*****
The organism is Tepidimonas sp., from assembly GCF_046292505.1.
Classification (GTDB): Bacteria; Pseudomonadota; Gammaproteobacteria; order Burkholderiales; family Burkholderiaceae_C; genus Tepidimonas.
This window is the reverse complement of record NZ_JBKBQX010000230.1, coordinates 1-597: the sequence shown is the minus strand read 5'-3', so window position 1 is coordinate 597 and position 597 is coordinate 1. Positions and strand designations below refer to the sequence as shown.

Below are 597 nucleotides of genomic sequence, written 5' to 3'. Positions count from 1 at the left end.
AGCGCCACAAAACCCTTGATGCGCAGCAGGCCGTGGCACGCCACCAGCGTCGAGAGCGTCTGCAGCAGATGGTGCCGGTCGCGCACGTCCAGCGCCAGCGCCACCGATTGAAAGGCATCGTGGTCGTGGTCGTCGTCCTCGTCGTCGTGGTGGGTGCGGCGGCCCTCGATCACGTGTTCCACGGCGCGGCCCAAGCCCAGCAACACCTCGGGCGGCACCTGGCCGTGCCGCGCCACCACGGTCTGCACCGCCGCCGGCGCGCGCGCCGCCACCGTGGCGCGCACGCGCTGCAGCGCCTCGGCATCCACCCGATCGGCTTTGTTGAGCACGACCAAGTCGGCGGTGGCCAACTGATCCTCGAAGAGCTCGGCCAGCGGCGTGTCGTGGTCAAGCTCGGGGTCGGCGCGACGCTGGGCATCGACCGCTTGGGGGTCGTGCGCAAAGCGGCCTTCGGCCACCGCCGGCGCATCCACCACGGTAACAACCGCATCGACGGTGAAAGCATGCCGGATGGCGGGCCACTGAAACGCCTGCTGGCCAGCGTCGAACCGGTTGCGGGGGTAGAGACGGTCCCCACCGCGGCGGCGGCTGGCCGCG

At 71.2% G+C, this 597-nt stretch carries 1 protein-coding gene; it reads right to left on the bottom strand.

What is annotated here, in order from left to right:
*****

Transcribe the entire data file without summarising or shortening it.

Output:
The organism is Tepidimonas sp., from assembly GCF_046292505.1.
Classification (GTDB): Bacteria; Pseudomonadota; Gammaproteobacteria; order Burkholderiales; family Burkholderiaceae_C; genus Tepidimonas.
This window is the reverse complement of record NZ_JBKBQX010000230.1, coordinates 1-597: the sequence shown is the minus strand read 5'-3', so window position 1 is coordinate 597 and position 597 is coordinate 1. Positions and strand designations below refer to the sequence as shown.

Below are 597 nucleotides of genomic sequence, written 5' to 3'. Positions count from 1 at the left end.
AGCGCCACAAAACCCTTGATGCGCAGCAGGCCGTGGCACGCCACCAGCGTCGAGAGCGTCTGCAGCAGATGGTGCCGGTCGCGCACGTCCAGCGCCAGCGCCACCGATTGAAAGGCATCGTGGTCGTGGTCGTCGTCCTCGTCGTCGTGGTGGGTGCGGCGGCCCTCGATCACGTGTTCCACGGCGCGGCCCAAGCCCAGCAACACCTCGGGCGGCACCTGGCCGTGCCGCGCCACCACGGTCTGCACCGCCGCCGGCGCGCGCGCCGCCACCGTGGCGCGCACGCGCTGCAGCGCCTCGGCATCCACCCGATCGGCTTTGTTGAGCACGACCAAGTCGGCGGTGGCCAACTGATCCTCGAAGAGCTCGGCCAGCGGCGTGTCGTGGTCAAGCTCGGGGTCGGCGCGACGCTGGGCATCGACCGCTTGGGGGTCGTGCGCAAAGCGGCCTTCGGCCACCGCCGGCGCATCCACCACGGTAACAACCGCATCGACGGTGAAAGCATGCCGGATGGCGGGCCACTGAAACGCCTGCTGGCCAGCGTCGAACCGGTTGCGGGGGTAGAGACGGTCCCCACCGCGGCGGCGGCTGGCCGCG

At 71.2% G+C, this 597-nt stretch carries 1 protein-coding gene; it reads right to left on the bottom strand.

What is annotated here, in order from left to right: